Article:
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Thought

Abide with me

For nearly 90 years a hymn has been sung before the FA Cup Final begins. Since 1927 the crowd has sung the well-known hymn “Abide with me.” This year a choir representing each team that played in the 3rd round of the Cup led the singing. The hymn has also been sung at every Rugby League Challenge Cup Final since 1929 and was sung at the 2012 London Olympics Opening Ceremony.

The hymn was written by Henry Frances Lyte. He was a curate in the fishing village of Lower Brixham in Devon. The hymn is a prayer to God asking that we might know his presence with us in all the experiences of life and in death. It expresses the aloneness we often feel and our longing to know God’s presence and peace in times of trial and especially when the time comes for us to die. “Abide with me” was sung by soldiers in the trenches in World War I and is always sung at the Royal British Legion’s Festival of Remembrance. Nurse Edith Cavell sang it the night before the Germans shot her for helping British soldiers to escape from occupied Belgium.

The hymn reminds us of our human frailty and the brevity of life. “Abide with me; fast falls the eventide; the darkness deepens; Lord with me abide. When other helpers fail and comforts flee, help of the helpless, O abide with me. Swift to its close ebbs out life’s little day; earth’s joys grow dim; its glories pass away; change and decay in all around I see; O Thou who changest not, abide with me.” All the experiences of this life are fleeting as we move inexorably to our last hour, which we must each face alone.

How wonderful it is to know that we can turn to the eternal God who will hear our prayer so that we will never be alone! “I need Thy presence every passing hour. What but Thy grace can foil the tempter’s power? Who, like Thyself, my guide and stay can be? Through cloud and sunshine, Lord, abide with me. I fear no foe, with Thee at hand to bless; ills have no weight, and tears no bitterness. Where is death’s sting? Where, grave, thy victory? I triumph still, if Thou abide with me. Hold Thou Thy cross before my closing eyes; shine through the gloom and point me to the skies. Heaven’s morning breaks, and earth’s vain shadows flee; in life, in death, O Lord, abide with me.”

Categories
Thought

When tragedy strikes

Last Friday evening family and friends in Glasgow were at a social evening of live music at The Clutha Bar. The bar is one of the top 3 venues for live music in Glasgow with a family atmosphere. That same evening a police helicopter took off, with a civilian pilot, a police woman and policeman on board, on a routine operation patrolling the skies over the city. When the helicopter was almost back at its base it suffered a catastrophic failure and crashed into the roof of The Clutha Bar. The 3 helicopter crew and at least 6 people in the bar died, and 32 were injured. None of those involved could possibly have anticipated what happened.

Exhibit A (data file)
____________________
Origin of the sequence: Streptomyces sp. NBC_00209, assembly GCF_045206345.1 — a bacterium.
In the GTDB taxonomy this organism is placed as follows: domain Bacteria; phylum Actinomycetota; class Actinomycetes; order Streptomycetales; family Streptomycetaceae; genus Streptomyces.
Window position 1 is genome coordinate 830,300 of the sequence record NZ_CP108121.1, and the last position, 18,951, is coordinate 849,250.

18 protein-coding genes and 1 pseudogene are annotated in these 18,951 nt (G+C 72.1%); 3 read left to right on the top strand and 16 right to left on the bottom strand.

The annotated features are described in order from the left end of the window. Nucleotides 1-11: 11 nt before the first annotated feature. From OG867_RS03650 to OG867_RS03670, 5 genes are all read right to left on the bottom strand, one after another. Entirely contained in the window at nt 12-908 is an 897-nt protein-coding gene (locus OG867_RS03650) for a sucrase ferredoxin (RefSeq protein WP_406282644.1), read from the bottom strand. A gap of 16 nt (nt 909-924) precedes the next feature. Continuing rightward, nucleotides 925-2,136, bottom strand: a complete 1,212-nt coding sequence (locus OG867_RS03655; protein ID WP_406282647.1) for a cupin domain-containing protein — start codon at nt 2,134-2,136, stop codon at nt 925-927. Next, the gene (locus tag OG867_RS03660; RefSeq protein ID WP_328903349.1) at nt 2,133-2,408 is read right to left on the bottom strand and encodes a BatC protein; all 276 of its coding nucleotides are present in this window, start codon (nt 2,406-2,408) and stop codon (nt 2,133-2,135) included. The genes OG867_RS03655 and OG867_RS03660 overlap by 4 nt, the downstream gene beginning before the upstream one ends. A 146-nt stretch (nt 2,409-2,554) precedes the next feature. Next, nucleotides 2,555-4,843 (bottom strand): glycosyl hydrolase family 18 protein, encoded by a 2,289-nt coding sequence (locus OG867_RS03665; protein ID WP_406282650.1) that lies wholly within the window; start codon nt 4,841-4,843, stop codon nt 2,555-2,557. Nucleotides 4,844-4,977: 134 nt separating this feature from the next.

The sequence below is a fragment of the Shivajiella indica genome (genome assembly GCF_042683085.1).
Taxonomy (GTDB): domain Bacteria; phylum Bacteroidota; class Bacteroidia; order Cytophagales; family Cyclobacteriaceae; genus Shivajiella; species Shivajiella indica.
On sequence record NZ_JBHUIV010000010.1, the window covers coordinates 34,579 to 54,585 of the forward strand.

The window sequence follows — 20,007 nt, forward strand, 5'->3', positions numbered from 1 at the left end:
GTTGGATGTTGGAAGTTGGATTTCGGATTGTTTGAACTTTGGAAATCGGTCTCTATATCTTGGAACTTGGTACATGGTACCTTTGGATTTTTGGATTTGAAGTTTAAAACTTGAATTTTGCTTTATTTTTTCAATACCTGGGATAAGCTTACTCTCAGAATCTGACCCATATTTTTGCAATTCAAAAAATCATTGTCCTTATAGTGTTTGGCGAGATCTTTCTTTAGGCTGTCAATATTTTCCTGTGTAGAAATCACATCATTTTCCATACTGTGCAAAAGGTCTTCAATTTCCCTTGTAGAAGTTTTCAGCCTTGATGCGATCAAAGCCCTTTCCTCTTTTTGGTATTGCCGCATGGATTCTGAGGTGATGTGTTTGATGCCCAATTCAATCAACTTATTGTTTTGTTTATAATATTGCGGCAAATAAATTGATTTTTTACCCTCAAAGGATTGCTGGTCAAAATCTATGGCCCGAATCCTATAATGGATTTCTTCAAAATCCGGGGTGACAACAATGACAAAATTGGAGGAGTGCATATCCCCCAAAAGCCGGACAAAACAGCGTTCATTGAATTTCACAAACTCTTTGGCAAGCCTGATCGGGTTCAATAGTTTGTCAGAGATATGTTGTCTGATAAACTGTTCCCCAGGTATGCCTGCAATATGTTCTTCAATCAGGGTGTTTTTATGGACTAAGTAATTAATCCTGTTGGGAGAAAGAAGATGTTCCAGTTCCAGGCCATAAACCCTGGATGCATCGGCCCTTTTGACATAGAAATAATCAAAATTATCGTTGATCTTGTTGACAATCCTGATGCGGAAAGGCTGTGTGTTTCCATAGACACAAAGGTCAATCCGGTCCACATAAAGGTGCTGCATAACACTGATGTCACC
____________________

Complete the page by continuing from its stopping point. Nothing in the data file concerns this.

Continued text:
The words of the Book of Common Prayer remind us of the uncertainties of life and our vulnerability. “In the midst of life we are in death: of whom may we seek for succour, but of thee, O Lord?” None of us knows what a day may bring. Tragedies come unexpectedly and without warning. We can do our best to help and comfort each other, as the people in The Clutha Bar and the emergency services did so well on Friday evening, but only God can meet our deepest needs.

In the Old Testament we are told of the great sufferings of Job. He was very wealthy. He knew God and lived a righteous life. Yet he also experienced great personal tragedies. On the same day he lost all his possessions and his sons and daughters who were also killed when a strong wind struck the house they were in and it collapsed. On hearing the news Job said, “Naked I came from my mother’s womb, and naked I shall depart. The Lord gave and the Lord has taken away; may the name of the Lord be praised.”

The sudden tragedy that has come upon people in Glasgow speaks to us all. We, too, are vulnerable and need God’s help. The Scottish Anglican Henry Francis Lyte’s hymn, written when he lay dying from tuberculosis, has brought comfort to many. “Swift to its close ebbs out life’s little day; earth’s joys grow dim; its glories pass away; Change and decay in all around I see; O Thou who changest not, abide with me. Hold Thou Thy cross before my closing eyes; shine through the gloom and point me to the skies. Heaven’s morning breaks, and earth’s vain shadows flee; in life, in death, O Lord, abide with me.”